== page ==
Last night had to be the largest gathering of studded belts since the 2002 Warped Tour. Their affiliation with perpetually teenaged punk might’ve been a contradiction to the 1940s decor of the barroom it was being performed in, but an appropriately rambunctious one for an opening night. “Cheers to the death of Bruar Falls,” proclaimed the fedora-ed Phil Dunphy look-alike in The Threads, raising a glass. (No one clapped and I made a face.) “And the birth of The Grand Victory.” (Then people started clapping and I stopped making a face.) It was sad, but also sweetly hopeful for the shows to come.
It’s true, after all, that Bruar Falls is a thing of the past, as much as it still sucks to admit. The parents’ basement DIY feel and strung Christmas lights of the former space has been wiped away in favor of a polished wooden stage gently lit in red and Rosie-the-Riveter style propaganda posters, so that when bands play, they have handsome pilots and phrases like, “You give us the fire, we’ll give ’em hell” staring back at them from the walls. With the stage now sitting squarely in the corner, no longer at an angle, the benches removed from the sides, and a relocated sound booth, the space has magically opened up while still giving patrons a sense they’re within spitting distance to the bands, which is always kinda nice.
That awkward disconnect between the bar and the performance area though? That’s still a thing, as it was for Bruar Falls. The chasm dried up as more people filed through the doors and more drinks were poured, but when openers The Dead Tricks started in on their pridefully unmelodic Dr. Martens punk, the venue’s layout, with the bar leading to the stage like a cramped hallway, delineated into competing spaces. There were clearly people there for the band, and clearly people there for the bar. (There’s still that one choice booth up by the stage, though, perfect for both.)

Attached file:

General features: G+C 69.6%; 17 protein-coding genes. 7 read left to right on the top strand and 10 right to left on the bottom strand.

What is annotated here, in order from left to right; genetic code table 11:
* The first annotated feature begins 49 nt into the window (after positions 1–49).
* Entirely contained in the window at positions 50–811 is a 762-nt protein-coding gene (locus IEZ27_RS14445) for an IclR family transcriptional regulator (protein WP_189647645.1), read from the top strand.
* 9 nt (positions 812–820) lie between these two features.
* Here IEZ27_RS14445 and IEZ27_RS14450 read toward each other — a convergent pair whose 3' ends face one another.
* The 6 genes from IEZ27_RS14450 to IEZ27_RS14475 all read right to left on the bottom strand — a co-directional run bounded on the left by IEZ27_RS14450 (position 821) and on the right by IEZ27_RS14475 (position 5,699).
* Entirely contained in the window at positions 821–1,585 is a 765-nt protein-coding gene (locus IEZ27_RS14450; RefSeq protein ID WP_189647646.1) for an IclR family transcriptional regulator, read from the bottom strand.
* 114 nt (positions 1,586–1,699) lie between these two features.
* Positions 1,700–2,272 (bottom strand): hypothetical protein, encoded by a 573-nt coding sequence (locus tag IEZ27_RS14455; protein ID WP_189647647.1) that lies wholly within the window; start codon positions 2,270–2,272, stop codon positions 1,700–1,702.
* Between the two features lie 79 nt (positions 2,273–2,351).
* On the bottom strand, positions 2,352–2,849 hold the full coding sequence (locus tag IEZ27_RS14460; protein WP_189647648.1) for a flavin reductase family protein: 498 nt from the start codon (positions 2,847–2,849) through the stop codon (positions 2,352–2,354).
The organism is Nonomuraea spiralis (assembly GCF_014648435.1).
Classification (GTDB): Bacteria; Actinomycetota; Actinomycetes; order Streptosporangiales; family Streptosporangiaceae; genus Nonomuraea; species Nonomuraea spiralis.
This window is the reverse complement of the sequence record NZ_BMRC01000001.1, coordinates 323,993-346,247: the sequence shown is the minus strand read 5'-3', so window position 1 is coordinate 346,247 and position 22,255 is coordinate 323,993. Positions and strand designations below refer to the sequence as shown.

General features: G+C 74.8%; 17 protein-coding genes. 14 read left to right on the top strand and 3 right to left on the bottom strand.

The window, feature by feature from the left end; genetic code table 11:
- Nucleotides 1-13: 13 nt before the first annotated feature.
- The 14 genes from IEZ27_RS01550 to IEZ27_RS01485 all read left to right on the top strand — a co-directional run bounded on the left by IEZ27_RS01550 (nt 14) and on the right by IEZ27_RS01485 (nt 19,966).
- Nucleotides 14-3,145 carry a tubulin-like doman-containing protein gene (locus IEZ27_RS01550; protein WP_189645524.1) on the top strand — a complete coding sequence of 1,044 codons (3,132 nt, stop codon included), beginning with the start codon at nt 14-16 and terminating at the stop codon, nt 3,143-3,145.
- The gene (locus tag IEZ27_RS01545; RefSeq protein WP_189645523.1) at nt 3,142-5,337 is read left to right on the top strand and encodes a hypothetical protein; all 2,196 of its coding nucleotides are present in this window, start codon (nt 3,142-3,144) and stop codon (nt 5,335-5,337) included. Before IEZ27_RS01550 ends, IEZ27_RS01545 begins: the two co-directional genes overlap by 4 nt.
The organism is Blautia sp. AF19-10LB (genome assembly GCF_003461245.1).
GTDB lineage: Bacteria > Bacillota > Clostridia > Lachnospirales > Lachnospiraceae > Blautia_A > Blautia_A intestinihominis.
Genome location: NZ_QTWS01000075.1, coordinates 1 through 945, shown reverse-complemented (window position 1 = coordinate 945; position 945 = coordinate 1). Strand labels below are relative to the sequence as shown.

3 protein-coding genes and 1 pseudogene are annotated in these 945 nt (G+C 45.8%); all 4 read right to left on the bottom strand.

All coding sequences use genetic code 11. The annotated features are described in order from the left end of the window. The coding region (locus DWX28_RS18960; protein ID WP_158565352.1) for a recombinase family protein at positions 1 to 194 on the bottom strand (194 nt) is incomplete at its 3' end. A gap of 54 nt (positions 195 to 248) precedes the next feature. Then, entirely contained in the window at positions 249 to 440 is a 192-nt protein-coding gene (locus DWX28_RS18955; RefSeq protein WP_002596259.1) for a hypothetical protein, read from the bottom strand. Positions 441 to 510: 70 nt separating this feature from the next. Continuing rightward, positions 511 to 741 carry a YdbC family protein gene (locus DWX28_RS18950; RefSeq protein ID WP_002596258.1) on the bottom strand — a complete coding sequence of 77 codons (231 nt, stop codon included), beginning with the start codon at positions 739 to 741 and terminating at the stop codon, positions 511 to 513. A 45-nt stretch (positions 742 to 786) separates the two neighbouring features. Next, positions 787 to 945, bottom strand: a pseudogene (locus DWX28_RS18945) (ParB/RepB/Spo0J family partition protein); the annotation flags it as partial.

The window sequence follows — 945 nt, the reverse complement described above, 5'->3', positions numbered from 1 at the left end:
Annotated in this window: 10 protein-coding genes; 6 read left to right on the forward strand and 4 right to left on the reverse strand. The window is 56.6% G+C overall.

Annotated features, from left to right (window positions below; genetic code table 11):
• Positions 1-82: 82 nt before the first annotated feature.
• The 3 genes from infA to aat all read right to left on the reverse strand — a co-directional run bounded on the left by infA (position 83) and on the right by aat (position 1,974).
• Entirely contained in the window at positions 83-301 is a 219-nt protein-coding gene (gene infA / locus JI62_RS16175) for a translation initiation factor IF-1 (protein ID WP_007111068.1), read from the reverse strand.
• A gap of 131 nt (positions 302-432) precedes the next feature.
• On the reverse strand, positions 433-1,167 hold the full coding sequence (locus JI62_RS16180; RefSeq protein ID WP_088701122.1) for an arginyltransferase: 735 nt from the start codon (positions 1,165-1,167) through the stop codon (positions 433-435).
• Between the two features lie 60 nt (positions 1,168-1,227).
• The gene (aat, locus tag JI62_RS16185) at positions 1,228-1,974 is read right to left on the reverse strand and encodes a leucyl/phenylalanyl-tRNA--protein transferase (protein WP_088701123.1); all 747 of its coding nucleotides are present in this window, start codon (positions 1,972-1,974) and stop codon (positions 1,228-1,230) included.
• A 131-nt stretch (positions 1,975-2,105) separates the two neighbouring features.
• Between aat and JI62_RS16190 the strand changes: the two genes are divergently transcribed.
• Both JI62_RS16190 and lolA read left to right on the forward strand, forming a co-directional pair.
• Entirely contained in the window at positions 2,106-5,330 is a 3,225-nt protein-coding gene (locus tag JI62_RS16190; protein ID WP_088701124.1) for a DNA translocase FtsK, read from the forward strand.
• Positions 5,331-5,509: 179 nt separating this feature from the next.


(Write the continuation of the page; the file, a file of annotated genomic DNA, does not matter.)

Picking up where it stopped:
As expected with any venue on its first night out of the gate, there were some sound issues — bring earplugs; tinnitus is a very real thing, as I can attest today. And I’m sad to report I couldn’t find a jukebox. I was told by a bartender that the noise curfew still (understandably) stands at midnight — a factor that Bruar believes contributes to their demise — though the very nice sound sound guy didn’t seem to have been clued into that yet? There were also violations of indie-rock secrets #22 and #23 on behalf of the bands, but…
But in what was a heartwarming, increasingly odd occurrence for Williamsburg, Brooklyn, those bands had rallied together a crowd that spanned age and species: There were Patti Smith-looking hippie punks, Hot Topic punks, classic Wiliamsburg hipsters, a couple polite-looking L.L. Bean catalog subscribers… all gathered to usher in a new neighborhood hangout. All things considered, that’s not a bad way to have kicked things off.
Photos by Nadia Chaudhury
Follow Lauren Beck on Twitter @heylaurenbeck.